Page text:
Sunday, October 7, 2012

Review: The Best American Mystery Stories 2010 ed. Lee Child

This book is one of a triumvirate of books that I ask for every Christmas. I received this one for Christmas in 2010, and it's been sitting on my shelves for a year and a half or so, waiting for me to get around to reading it. And now I have!

I love this series, especially the mystery stories. The criteria for submitting a story to this volume is that a crime or the threat of a crime must be central to the story. Over the years, this requirement has resulted in some truly surprising stories, and 2010's installment was just as interesting as these volumes usually are. The book has the top 20 submitted stories, chosen by a team of readers, narrowed down by the series editor, and the final selections made by the guest editor, in this case Lee Child, author of the Jack Reacher novels.

Far and away in this collection, my favorite story was Jay Brandon's "A Jury of His Peers." This story combined two of my favorite things: law and the Old West. It is based on a true incident, when the Spanish army kidnapped all the lawyers in San Antonio and held them hostage, during the Spanish-American War. This story deals with the aftermath. What happens when the lawyers return? Specifically, what happens to the men who have moved in on their practices (and, in some cases, their wives)?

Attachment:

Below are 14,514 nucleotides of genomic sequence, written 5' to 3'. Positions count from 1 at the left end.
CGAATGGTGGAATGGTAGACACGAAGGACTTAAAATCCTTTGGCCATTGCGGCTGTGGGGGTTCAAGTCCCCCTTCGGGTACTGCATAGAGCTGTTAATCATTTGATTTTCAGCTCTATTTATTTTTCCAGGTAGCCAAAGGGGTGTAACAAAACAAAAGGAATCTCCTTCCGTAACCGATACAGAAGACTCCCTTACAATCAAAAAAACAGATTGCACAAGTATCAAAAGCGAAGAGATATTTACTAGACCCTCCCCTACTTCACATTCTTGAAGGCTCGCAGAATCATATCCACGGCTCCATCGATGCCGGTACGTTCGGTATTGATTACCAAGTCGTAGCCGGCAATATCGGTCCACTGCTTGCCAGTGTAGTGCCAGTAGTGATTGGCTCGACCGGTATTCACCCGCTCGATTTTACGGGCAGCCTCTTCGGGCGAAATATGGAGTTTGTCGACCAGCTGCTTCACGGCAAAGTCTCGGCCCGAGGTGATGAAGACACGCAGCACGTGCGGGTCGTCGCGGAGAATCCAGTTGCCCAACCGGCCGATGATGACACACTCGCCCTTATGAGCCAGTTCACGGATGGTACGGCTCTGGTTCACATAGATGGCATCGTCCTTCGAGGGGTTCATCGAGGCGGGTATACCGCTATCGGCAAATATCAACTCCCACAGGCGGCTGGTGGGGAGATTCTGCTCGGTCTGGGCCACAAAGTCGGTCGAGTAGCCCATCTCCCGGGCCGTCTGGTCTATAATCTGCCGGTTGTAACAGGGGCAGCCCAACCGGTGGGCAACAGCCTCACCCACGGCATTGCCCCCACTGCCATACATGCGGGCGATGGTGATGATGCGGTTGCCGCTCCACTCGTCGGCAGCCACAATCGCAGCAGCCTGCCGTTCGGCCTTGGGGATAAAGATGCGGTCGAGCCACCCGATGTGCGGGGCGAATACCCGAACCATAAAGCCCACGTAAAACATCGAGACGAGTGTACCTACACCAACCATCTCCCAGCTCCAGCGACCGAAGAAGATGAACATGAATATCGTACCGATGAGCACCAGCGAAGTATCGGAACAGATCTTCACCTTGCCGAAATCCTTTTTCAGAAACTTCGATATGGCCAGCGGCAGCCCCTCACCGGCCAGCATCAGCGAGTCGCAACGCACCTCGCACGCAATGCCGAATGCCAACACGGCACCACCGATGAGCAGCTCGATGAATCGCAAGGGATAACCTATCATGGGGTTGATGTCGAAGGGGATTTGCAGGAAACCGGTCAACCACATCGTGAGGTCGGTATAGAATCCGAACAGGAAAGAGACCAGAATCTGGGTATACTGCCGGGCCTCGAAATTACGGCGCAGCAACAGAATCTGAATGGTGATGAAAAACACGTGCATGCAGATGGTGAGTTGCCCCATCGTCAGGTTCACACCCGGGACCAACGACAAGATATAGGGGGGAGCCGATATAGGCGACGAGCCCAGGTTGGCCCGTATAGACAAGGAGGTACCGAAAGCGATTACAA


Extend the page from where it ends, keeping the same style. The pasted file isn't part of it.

While all of the other stories were very deserving of being included, I also especially enjoyed Lyndsay Faye's "The Case of Colonel Warburton's Madness," a Sherlock Holmes tale, done very well; Phillip Margolin's "The House on Pine Terrace," about a policewoman's affair that turns in on itself; and the late, great Kurt Vonnegut's "Ed Luby's Key Club," about a man seeking justice for himself in a town owned by another.

As usual, this collection was fantastic. I'd give it four out of five Whatevers. Perfect for the upcoming Read-a-Thon, for those who are looking to get more into short stories or those who already love them, and absolutely meant for mystery lovers. Please do yourself a favor and check out this series. The next classic short story might be in here!


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